Three Strange Rules

by Christopher Lovejoy on August 12, 2012

Rules are made to be broken.

Or so we’ve heard.

In researching the difference between “rules followed to the letter of the law” and “rules followed in the spirit of the law”, I came across this distinction: rules as written vs. rules as intended.

This is just another way of saying that rules are open to interpretation.

Take this rule, for instance: be honest.

Now, if you should decide to follow this rule to the letter, then you must, as a consequence, interpret this rule as a categorical imperative, as follows: one should never, ever tell a lie.

That is, where truth-telling is concerned, honesty is not merely the best policy – it’s the only policy.

I don’t know about you, but I can think of at least one situation where telling a lie with a straight face is not only the most prudent thing to do, it’s absolutely, positively the right thing to do.

In other words, honesty is the best policy – not the only policy. The spirit of the rule, “be honest”, is upheld, taken as intended, to promote or safeguard life, liberty, and the pursuit of happiness.

A Prudent Reminder

I have three rather strange rules that I’d like to share with you, but before I do, I feel compelled to make you aware that I’m all too aware that too many people in this world are suffering.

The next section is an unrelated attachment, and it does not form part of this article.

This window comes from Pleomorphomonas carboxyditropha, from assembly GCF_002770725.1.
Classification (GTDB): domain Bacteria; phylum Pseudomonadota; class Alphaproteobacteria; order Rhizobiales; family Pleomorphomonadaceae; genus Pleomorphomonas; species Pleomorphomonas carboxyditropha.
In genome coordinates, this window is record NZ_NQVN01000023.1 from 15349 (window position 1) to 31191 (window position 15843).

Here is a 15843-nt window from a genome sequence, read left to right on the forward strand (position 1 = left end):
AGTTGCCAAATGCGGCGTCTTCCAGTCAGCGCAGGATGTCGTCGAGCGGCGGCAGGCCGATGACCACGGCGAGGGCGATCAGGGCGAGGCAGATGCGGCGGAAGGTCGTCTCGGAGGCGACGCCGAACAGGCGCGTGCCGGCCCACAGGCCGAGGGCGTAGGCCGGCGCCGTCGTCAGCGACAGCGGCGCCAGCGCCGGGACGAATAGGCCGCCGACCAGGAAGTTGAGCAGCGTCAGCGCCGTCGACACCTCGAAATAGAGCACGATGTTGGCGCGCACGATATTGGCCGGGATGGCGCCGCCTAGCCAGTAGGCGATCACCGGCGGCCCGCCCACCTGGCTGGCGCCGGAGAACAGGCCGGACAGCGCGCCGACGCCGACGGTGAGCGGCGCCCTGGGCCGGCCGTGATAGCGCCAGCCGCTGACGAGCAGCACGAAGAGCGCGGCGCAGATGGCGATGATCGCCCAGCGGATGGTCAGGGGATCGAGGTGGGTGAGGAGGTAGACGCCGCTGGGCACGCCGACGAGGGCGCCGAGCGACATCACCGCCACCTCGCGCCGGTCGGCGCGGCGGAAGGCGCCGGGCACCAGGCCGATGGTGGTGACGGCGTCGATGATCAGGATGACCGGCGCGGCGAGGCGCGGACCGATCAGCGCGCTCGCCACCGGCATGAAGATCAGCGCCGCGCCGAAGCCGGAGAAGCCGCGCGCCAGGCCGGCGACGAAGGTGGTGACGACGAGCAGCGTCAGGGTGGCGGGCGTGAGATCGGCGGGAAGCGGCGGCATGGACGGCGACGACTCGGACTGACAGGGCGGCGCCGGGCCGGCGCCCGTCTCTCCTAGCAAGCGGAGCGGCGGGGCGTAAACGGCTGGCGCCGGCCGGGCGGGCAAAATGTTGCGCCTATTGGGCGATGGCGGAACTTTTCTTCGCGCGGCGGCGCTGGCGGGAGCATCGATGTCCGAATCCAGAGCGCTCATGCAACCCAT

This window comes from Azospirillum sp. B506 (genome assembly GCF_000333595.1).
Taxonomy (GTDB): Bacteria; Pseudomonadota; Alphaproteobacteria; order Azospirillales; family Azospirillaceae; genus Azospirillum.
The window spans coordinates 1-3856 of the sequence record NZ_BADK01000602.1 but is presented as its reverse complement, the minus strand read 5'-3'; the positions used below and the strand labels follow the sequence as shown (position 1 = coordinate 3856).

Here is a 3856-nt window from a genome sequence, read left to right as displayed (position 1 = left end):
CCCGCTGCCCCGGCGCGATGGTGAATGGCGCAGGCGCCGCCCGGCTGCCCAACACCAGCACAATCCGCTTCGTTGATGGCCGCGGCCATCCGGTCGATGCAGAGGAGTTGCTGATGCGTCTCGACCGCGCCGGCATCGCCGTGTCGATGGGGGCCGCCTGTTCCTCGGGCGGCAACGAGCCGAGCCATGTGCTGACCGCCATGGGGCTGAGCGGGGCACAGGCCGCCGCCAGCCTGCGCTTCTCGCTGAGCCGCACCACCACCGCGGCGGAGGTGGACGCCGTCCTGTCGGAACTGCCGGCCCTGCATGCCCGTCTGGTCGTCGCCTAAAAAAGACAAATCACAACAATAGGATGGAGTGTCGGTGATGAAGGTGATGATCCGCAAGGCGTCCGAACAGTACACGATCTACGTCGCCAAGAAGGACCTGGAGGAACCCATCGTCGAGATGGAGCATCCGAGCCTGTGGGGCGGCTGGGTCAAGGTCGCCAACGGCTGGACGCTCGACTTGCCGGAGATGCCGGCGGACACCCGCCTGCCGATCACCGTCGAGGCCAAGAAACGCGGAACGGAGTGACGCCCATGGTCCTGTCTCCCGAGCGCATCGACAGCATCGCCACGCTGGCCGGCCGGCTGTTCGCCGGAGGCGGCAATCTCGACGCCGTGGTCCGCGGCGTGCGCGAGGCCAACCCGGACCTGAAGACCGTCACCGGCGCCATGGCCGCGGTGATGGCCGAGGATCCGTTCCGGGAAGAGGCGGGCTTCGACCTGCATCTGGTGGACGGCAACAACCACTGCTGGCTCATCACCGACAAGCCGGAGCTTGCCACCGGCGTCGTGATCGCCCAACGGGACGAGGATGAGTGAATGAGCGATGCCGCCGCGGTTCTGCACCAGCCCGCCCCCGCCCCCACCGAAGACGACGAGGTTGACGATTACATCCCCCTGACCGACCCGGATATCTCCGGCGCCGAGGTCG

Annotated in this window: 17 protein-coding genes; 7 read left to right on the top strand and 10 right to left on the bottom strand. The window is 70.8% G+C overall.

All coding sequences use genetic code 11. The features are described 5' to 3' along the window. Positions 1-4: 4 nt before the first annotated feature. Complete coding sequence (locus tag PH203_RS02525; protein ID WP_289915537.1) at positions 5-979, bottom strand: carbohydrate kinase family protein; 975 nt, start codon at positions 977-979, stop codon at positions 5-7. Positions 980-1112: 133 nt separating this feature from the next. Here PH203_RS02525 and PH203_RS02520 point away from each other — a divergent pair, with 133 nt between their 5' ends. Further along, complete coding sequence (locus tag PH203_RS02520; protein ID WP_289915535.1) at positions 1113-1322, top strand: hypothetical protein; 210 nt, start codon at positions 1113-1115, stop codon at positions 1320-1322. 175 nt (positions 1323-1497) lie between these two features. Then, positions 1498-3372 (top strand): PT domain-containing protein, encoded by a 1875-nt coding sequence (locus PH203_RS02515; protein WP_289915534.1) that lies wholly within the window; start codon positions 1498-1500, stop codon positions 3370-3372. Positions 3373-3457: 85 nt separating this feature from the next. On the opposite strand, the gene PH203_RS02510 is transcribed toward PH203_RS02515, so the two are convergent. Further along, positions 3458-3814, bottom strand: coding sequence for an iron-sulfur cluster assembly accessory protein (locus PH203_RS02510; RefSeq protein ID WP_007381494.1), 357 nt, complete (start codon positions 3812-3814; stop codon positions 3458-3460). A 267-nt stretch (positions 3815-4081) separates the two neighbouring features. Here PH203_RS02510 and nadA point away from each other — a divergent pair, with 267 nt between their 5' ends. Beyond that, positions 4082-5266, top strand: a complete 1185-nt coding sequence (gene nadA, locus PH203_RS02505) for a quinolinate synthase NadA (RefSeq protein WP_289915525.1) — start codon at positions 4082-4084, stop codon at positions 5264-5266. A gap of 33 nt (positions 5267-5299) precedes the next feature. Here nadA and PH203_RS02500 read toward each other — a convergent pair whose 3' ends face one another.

And like you, I’m also aware that those who are oblivious to this suffering are in deep denial about the fact that it exists, as well as the extent to which it affects the world as a whole.

I’m tempted to believe the following: unless this suffering is addressed effectively, the positive aspects of living in this world will no longer be anything to be excited about or inspired by.

But, of course, I suspect that this would be going too far (off a cliff).

This lovely, miraculous world of ours has not (yet) become a veritable, foul-smelling shithole (soulfully speaking); nor has it devolved (yet) into a veritable, blood-letting hellhole (spiritually speaking).

At least for some of us (a small, happy minority?), it hasn’t (thank goodness for that, yes?).

But the mindless abuse, pain, turmoil, torment, and suffering continues, going largely unnoticed, and, like it or not, it’s affecting everyone, at least indirectly, whether we realize it or not.

Shhh, be very, very quiet.

A Most Curious Study

Yesterday, I came upon a study on Science Daily called Strangers on the Bus1.

A serious student of human nature from Yale rode greyhound buses for three years to observe how people accommodate (or don’t accommodate, as it turns out) each other with empty seats.

She arrived at the following conclusions from her experiences with long bus trips across the U.S.:

We live in a world of strangers, where life in public spaces feels increasingly anonymous.

However, avoiding other people actually requires quite a lot of effort, and this is especially true in confined spaces like public transport ~ Esther C. Kim

The hypothetical scenario under consideration runs as follows:

You’re on a bus (or a train, or a plane), and one of the only free seats just so happens to be next to you. How, and why, do you stop someone (“the alien other”) from sitting there?

From her observations and conversations, Esther Kim found that the single most important unspoken rule of bus travel is this: if other seats are available, you should never sit next to someone else.